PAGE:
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Wisconsin's presidential primary and spring general election is April 2, 2024. Here's a guide on Milwaukee-area candidates and information on how to vote.

Meet the candidates for Wauwatosa mayor

Left to right: Incumbent Dennis McBride and Andrew Meindl

What does Wauwatosa's mayor do?

The mayor of Wauwatosa presides over city meetings and has input over policies and budget. The mayor also acts as the city's chief spokesperson, presents the annual budget to the common council, appoints members to citizen committees and more.

WUWM sent a questionnaire to the mayoral candidates to help inform voters' decisions. Their responses below may be edited for length and clarity.

Dennis McBride (incumbent)

Dennis McBride
Courtesy Dennis McBride
Dennis McBride

What do you feel has been your biggest or most significant impact as mayor? In 2020, my first year as Mayor, Wauwatosa faced a pandemic, ongoing protests against the police, a mass shooting, and other crises. Under my leadership, we weathered those crises and came out stronger. When I was elected, I promised to maintain the City’s financial strength, preserve our neighborhoods and parks, invest in our roads, sewers, and other infrastructure, and welcome all people to live in, work in, and enjoy our community. I’ve kept my promise. Our population is growing and getting younger and World Atlas just named Wauwatosa one of Wisconsin’s best places to live. This is a proven record of success.

What do you consider to be the most pressing issue in Wauwatosa and how do you plan to address it? Under Wisconsin law, a city’s mission is to provide water, roads, garbage collection, police and fire protection, etc. The challenge is how to pay for those services. Wauwatosa is one of only a few cities with an AAA bond rating – which means we manage our budgets well and keep our debt low – but because the Legislature only allows a city’s property tax levy to increase by 1% each year, every year we have to overcome a structural budget deficit. Unless the Legislature allows levies to rise with inflation, within several years, we might have to begin reducing services. I will continue to work with other mayors to advocate for needed change.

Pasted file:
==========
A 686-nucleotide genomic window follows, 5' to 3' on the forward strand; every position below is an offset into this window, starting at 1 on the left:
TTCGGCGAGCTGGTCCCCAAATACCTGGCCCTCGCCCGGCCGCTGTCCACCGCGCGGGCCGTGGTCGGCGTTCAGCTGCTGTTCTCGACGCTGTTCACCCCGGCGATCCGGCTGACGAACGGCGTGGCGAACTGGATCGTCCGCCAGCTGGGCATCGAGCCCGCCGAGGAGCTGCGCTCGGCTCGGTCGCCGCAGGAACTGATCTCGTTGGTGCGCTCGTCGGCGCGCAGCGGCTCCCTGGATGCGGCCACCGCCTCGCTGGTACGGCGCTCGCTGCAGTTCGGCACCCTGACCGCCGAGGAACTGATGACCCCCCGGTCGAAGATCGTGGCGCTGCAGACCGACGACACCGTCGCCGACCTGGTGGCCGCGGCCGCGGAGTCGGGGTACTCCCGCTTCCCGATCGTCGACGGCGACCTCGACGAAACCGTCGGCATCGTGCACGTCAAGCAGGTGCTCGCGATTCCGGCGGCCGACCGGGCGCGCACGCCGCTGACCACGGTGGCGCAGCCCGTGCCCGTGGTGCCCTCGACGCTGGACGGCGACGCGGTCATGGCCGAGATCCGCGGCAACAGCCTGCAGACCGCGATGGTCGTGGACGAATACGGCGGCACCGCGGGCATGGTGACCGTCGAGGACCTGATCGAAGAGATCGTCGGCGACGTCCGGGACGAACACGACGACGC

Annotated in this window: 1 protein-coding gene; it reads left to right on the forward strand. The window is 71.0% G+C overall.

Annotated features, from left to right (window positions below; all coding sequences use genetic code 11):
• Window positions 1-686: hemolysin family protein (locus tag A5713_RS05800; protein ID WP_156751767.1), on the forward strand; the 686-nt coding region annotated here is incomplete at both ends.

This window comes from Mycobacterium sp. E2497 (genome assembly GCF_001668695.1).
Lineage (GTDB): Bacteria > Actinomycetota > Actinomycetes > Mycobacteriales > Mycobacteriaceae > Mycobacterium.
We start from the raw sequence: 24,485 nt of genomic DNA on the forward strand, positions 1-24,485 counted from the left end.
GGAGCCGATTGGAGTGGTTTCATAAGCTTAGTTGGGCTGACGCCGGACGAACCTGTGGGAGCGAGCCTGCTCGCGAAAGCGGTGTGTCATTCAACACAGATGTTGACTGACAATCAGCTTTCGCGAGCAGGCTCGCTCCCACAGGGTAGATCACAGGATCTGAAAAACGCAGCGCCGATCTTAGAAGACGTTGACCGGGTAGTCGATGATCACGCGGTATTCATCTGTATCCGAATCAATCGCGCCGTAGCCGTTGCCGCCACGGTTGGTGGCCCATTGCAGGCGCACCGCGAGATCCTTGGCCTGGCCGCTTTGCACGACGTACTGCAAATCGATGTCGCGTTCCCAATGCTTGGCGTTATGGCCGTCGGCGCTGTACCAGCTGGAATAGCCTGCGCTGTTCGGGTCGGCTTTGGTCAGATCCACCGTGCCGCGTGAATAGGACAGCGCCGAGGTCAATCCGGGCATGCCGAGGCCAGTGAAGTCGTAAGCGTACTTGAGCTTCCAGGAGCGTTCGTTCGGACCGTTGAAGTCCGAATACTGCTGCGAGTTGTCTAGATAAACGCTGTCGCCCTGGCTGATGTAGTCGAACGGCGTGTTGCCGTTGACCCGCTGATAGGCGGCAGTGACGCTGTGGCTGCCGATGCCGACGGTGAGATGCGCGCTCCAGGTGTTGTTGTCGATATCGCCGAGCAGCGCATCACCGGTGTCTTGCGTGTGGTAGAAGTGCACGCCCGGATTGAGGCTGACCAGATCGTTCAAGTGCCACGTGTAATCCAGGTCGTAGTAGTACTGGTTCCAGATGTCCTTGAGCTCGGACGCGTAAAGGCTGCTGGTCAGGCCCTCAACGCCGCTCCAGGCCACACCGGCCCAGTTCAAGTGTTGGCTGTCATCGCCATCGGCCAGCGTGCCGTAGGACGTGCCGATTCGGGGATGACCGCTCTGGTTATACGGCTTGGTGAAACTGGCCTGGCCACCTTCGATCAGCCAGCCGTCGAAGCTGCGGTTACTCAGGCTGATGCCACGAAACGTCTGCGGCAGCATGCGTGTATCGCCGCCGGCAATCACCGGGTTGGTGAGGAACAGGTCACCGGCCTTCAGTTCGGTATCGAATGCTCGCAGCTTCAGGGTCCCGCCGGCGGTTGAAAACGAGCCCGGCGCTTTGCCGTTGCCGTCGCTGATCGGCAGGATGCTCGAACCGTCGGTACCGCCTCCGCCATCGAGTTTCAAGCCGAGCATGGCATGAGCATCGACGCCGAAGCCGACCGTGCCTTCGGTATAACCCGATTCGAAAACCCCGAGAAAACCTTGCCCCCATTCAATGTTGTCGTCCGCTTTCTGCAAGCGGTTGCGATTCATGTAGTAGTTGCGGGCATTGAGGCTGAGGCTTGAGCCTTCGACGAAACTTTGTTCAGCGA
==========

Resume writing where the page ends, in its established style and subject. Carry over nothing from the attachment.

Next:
With new county sales taxes, how would you help make Wauwatosa an affordable place to live? The sales tax is not what is making housing unaffordable; the problem is the lack of housing. Following the Great Recession, the number of units built fell significantly, causing buyer demand to exceed housing production. Last year, County Executive David Crowley said, “When I was sworn in three years ago, I was determined to move Milwaukee off the list of most segregated communities in the country. Partners like Mayor Dennis McBride [have] championed our efforts to invest $15 million in federal funds to create affordable housing in their respective cities.” During my term, Wauwatosa has approved six different affordable housing projects.

With the RNC, so many eyes will be on Milwaukee County this year. What is the one thing you wish people would notice here — and why? As someone who lived on the East Coast for 10 years, I am well aware that most people who reside on the Atlantic and Pacific coasts have no idea how large and beautiful the Great Lakes are. When 50,000 visitors come to Milwaukee for the RNC this summer, they will be astonished by Lake Michigan’s size and beauty and how beautiful Milwaukee is. For those state delegations who will be staying in the City of Wauwatosa’s many fine hotels, they will also be delighted by Wauwatosa’s architectural diversity and our charming “Village” commercial district.